If you want to catalog all the microbes on Earth, it will take a while. Bacteria alone may be 100 million times more numerous than stars in the universe. They may represent a trillion or more species.
Wildly ambitious and deeply important, the effort to catalog our planet's microbial environments in soil, water, and animals in a practical way has been under way since 2010. It's the crowd-sourced Earth Microbiome Project, co-founded by PNNL microbial ecologist Janet K. Jansson.
The project's first dataset - employing samples from every continent and calling on 500 or more international collaborators - just appeared in a Nov. 1 paper in Nature, "A communal catalogue reveals Earth's multiscale microbial diversity." Jansson is one of three co-senior authors. PNNL's Colin Brislawn gets a co-author credit.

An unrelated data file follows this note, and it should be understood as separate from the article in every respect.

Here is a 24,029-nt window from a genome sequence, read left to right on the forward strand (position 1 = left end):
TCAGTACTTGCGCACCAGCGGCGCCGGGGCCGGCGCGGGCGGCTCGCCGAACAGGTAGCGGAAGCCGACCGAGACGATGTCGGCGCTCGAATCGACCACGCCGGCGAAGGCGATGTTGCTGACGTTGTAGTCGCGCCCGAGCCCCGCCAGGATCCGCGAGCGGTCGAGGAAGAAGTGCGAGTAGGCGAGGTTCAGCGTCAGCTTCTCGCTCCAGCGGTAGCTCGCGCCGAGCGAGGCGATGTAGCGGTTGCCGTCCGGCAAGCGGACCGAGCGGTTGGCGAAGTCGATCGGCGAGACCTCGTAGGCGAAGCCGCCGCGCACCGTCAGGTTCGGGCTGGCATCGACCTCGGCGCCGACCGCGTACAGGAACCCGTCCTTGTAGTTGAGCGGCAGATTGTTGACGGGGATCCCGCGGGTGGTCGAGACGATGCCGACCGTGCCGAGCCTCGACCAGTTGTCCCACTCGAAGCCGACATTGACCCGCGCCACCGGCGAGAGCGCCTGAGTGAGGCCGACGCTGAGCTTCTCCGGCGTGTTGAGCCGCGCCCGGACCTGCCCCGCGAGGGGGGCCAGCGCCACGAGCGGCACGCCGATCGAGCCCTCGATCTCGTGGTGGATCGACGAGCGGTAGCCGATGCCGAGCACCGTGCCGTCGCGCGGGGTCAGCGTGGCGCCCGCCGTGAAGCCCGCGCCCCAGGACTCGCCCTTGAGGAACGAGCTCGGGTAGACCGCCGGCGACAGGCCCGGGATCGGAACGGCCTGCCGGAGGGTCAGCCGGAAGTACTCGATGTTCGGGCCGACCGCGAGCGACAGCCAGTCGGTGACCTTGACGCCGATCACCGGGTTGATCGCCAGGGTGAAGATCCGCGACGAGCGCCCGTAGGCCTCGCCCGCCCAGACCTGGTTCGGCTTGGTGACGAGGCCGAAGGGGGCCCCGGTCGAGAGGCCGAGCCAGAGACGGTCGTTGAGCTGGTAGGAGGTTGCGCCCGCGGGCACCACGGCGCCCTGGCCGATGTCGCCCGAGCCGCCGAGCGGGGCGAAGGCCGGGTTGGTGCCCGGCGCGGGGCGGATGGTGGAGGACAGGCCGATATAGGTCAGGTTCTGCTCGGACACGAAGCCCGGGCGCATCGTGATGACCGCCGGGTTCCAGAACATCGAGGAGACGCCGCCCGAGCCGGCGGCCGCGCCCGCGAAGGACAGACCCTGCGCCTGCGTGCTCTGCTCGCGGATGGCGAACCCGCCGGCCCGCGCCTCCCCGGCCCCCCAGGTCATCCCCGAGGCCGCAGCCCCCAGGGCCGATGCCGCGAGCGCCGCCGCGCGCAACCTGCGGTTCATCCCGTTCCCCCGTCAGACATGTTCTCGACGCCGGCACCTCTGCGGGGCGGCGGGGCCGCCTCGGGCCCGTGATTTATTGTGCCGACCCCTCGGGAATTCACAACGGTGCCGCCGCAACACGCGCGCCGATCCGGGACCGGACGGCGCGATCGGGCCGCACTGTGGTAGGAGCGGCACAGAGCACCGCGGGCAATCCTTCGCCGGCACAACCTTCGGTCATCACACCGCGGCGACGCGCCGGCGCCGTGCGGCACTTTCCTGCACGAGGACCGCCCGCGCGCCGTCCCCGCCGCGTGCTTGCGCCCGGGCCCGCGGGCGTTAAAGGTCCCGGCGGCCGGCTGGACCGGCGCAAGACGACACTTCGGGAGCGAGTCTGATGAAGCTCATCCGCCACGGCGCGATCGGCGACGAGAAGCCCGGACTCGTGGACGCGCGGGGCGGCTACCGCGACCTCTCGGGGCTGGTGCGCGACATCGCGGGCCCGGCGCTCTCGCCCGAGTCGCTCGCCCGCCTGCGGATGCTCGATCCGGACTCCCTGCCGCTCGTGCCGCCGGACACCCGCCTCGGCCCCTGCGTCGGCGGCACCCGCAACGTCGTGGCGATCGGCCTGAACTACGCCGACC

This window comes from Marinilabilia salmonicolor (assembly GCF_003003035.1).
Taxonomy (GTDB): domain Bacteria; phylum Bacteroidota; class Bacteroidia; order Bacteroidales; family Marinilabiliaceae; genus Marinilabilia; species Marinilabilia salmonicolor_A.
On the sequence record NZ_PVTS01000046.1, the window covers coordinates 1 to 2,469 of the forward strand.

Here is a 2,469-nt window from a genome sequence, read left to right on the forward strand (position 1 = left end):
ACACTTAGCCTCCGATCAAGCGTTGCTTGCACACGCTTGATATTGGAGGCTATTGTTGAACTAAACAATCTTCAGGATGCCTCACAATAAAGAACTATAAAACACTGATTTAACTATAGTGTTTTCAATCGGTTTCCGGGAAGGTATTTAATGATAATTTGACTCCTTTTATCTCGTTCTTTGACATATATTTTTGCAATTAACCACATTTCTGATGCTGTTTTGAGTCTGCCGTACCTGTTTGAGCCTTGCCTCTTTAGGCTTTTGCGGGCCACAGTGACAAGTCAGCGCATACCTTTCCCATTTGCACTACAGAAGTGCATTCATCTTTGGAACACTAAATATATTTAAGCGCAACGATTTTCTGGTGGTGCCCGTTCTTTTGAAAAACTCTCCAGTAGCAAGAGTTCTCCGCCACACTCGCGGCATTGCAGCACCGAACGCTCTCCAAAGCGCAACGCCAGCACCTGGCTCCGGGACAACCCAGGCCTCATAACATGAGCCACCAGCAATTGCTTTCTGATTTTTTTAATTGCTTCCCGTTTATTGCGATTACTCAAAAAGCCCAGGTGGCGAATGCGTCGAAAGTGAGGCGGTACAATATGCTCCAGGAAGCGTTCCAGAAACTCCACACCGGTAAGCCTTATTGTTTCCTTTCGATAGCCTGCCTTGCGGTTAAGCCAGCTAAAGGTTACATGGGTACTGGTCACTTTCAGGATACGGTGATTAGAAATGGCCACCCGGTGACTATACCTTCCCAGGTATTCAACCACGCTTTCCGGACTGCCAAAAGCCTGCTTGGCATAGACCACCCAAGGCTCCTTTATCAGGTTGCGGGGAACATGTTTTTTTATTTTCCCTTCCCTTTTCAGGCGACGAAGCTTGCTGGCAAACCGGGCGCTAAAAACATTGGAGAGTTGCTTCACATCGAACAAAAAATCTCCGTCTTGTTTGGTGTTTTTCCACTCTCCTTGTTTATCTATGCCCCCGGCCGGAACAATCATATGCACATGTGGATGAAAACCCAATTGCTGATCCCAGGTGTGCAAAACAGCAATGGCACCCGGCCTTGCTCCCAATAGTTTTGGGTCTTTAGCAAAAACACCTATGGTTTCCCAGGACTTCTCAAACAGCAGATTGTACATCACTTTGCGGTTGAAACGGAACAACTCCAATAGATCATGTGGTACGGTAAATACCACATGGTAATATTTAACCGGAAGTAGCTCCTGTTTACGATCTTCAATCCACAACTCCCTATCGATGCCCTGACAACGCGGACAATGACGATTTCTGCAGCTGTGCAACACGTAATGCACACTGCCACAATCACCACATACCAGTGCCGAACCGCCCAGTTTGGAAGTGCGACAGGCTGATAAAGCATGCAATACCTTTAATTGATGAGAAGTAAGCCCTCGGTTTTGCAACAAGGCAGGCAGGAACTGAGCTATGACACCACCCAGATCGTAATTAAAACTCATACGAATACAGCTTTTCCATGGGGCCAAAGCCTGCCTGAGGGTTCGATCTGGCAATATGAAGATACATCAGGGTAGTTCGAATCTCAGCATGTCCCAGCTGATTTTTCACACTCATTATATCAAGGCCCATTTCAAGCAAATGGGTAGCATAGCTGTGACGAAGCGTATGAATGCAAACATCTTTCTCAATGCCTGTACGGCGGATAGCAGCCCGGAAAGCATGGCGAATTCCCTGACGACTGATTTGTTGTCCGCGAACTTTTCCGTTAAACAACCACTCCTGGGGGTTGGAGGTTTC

The paper analyzes bacterial and archaeal metadata from a vast, ongoing effort to achieve what Jansson called "coordinated and cumulative sampling" of global microbial environments.
The new paper also introduces an analytical and protocol framework for a database ultimately designed to identify and compare microbes planet-wide.
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